At first blush, the celebration seems warranted. Growth in real GDP appears to have averaged close to 4% in the second half of 2013, nearly double the 2.2% pace of the preceding four years. The unemployment rate has finally fallen below the 7% threshold. And the Federal Reserve has validated this seemingly uplifting scenario by starting to taper its purchases of long-term assets.
But my advice is to keep the champagne on ice. Two quarters of strengthening GDP growth hardly indicates a breakout from an anemic recovery. The same thing has happened twice since the end of the Great Recession in mid-2009 – a 3.4% average annualized gain in the second and third quarters of 2010 and a 4.3% average increase in the fourth quarter of 2011 and the first quarter of 2012. In both cases, the uptick proved to be short-lived.
A similar outcome this time would not be surprising. Indeed, much of the acceleration in GDP growth has been bloated by an unsustainable surge of restocking. Over the first three quarters of 2013, rising inventory investment accounted for fully 38% of the 2.6% increase in total GDP. Excluding this inventory swing, annualized growth in “final sales” to consumers, businesses, and the government averaged a tepid 1.6%. With inventory investment unlikely to keep accelerating at anything close to its recent rate, overall GDP growth can be expected to converge on this more subdued pace of final demand.
That gets to the toughest issue of all – the ongoing balance-sheet recession that continues to stifle the American consumer. Accounting for 69% of the economy, consumer demand holds the key to America’s post-crisis malaise. In the 17 quarters since “recovery” began, annualized growth in real personal consumption expenditures has averaged just 2.2%, compared to a pre-crisis trend of 3.6% from 1996 to 2007.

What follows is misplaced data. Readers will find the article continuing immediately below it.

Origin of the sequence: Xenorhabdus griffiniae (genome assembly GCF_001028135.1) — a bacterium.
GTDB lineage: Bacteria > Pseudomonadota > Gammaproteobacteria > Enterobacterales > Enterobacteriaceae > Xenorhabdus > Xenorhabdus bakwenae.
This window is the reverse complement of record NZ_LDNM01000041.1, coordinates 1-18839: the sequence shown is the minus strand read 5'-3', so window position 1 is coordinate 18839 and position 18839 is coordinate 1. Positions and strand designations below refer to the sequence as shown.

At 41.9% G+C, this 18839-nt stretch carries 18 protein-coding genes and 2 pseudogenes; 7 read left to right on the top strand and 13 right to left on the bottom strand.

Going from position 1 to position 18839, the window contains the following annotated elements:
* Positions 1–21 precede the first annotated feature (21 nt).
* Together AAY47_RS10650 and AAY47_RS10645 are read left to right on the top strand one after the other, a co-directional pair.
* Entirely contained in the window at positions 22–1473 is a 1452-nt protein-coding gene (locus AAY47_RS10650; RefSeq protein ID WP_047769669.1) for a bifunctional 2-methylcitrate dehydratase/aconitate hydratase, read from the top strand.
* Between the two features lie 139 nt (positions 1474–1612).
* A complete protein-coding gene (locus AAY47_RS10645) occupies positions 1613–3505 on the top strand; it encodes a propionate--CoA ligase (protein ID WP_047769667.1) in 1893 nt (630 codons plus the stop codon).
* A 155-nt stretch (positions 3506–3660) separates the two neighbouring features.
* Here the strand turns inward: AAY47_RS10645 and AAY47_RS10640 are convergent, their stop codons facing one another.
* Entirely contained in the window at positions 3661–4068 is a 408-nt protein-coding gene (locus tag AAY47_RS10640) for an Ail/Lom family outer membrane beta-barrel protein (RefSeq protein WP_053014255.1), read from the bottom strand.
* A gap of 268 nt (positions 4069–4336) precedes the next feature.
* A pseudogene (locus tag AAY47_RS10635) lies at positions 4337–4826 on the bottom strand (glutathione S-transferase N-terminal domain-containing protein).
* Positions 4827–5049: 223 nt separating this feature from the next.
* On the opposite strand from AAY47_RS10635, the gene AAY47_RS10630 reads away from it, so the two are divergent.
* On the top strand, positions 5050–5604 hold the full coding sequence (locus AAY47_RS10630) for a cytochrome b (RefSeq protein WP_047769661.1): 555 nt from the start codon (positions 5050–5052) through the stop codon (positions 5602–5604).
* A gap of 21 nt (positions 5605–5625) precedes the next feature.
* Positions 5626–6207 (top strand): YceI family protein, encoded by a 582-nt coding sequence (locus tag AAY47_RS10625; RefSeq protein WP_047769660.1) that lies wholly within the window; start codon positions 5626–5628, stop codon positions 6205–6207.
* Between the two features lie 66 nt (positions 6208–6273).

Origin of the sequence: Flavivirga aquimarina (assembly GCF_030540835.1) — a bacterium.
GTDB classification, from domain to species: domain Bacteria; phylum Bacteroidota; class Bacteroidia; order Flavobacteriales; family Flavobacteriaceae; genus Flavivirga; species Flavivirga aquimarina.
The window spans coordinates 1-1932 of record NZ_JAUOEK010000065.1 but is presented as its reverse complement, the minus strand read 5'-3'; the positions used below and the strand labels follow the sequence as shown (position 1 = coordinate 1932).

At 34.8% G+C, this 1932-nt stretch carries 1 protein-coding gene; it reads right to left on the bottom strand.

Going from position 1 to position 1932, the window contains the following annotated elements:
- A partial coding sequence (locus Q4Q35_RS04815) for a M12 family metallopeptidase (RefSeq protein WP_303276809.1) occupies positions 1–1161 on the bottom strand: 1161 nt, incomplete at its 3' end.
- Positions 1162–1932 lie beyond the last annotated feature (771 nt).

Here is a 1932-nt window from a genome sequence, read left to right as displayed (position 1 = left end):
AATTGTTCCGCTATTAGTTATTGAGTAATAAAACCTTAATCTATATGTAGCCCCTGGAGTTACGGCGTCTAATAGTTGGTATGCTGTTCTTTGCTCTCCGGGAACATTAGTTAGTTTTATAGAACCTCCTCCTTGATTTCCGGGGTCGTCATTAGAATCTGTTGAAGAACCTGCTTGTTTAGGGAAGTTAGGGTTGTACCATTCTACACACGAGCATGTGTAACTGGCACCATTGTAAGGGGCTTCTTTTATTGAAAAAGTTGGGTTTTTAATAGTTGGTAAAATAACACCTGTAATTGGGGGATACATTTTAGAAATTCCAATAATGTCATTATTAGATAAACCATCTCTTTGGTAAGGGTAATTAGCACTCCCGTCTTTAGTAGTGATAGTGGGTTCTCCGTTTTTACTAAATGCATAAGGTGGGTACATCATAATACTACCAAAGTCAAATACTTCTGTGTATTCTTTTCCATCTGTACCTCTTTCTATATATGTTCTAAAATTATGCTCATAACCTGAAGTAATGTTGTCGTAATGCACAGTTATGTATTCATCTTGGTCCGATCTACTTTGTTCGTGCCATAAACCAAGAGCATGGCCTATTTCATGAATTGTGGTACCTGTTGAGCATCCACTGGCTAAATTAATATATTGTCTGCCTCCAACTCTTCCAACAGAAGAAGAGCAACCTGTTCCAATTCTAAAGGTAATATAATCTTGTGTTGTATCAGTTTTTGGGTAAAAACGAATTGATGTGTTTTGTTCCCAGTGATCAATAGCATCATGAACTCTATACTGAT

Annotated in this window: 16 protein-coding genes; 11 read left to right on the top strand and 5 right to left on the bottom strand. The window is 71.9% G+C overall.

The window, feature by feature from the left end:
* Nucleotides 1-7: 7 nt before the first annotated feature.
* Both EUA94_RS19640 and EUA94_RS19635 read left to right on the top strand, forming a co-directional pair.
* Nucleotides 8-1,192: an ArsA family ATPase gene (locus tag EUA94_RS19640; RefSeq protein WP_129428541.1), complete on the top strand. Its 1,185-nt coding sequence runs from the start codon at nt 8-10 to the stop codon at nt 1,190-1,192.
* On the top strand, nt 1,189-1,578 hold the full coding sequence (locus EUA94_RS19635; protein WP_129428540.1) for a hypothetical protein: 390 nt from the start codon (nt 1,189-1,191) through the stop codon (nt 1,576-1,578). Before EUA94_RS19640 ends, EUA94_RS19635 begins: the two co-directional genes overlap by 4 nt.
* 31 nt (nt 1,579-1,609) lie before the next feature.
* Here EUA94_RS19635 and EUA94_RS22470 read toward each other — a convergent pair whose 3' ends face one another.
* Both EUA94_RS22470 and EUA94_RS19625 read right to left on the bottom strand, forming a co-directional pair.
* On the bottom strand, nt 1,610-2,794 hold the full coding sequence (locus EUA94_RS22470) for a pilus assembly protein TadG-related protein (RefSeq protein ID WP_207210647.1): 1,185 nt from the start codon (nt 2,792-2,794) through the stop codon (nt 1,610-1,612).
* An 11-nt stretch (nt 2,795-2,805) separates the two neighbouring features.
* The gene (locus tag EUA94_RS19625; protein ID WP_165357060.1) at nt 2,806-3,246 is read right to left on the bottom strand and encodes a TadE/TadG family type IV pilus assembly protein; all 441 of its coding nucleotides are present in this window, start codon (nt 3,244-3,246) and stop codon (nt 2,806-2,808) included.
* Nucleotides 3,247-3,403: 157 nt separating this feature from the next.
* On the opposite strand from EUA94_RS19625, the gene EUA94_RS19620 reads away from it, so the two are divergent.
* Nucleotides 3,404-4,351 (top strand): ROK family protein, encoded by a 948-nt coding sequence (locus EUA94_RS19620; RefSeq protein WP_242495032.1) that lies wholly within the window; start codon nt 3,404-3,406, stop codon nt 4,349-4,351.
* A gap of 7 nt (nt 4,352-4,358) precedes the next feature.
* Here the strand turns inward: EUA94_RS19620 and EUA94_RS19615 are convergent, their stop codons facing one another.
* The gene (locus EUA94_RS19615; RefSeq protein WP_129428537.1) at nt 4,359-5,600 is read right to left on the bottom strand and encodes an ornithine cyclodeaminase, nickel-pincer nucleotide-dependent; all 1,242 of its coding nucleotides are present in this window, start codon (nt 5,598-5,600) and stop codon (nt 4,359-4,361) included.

To be sure, there were indications of a temporary pick-up in annual consumption growth to nearly 4% in the fourth quarter of 2013. Yet that is reminiscent of a comparable 4.3% spurt in the fourth quarter of 2010, an upturn that quickly faded.
The lackluster trend in consumption is all the more pronounced when judged against the unprecedented decline that occurred in the depths of the Great Recession. From the first quarter of 2008 through the second quarter of 2009, real consumer spending plunged at a 1.8% average annual rate. In the past, when discretionary spending on items such as motor vehicles, furniture, appliances, and travel was deferred, a surge of “pent-up demand” quickly followed.
Not this time. The record plunge in consumer demand during the Great Recession has been followed by persistently subpar consumption growth..."